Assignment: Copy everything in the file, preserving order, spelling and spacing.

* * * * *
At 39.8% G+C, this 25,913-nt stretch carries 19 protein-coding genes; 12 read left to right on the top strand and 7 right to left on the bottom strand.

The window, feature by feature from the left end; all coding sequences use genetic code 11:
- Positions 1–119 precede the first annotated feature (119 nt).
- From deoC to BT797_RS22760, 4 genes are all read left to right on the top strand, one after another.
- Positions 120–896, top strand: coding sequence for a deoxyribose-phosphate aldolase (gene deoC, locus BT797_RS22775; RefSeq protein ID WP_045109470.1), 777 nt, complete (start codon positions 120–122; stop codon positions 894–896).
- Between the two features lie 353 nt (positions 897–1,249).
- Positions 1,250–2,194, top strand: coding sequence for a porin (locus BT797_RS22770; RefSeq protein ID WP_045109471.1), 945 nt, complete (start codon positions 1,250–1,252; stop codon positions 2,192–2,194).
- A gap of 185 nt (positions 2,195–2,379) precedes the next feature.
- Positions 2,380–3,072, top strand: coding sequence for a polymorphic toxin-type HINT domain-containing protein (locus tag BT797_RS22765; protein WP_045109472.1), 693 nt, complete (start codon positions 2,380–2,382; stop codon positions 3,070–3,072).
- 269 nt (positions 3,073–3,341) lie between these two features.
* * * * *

At 39.8% G+C, this 25,913-nt stretch carries 19 protein-coding genes; 12 read left to right on the top strand and 7 right to left on the bottom strand.

The window, feature by feature from the left end; all coding sequences use genetic code 11:
- Positions 1–119 precede the first annotated feature (119 nt).
- From deoC to BT797_RS22760, 4 genes are all read left to right on the top strand, one after another.
- Positions 120–896, top strand: coding sequence for a deoxyribose-phosphate aldolase (gene deoC, locus BT797_RS22775; RefSeq protein ID WP_045109470.1), 777 nt, complete (start codon positions 120–122; stop codon positions 894–896).
- Between the two features lie 353 nt (positions 897–1,249).
- Positions 1,250–2,194, top strand: coding sequence for a porin (locus BT797_RS22770; RefSeq protein ID WP_045109471.1), 945 nt, complete (start codon positions 1,250–1,252; stop codon positions 2,192–2,194).
- A gap of 185 nt (positions 2,195–2,379) precedes the next feature.
- Positions 2,380–3,072, top strand: coding sequence for a polymorphic toxin-type HINT domain-containing protein (locus tag BT797_RS22765; protein WP_045109472.1), 693 nt, complete (start codon positions 2,380–2,382; stop codon positions 3,070–3,072).
- 269 nt (positions 3,073–3,341) lie between these two features.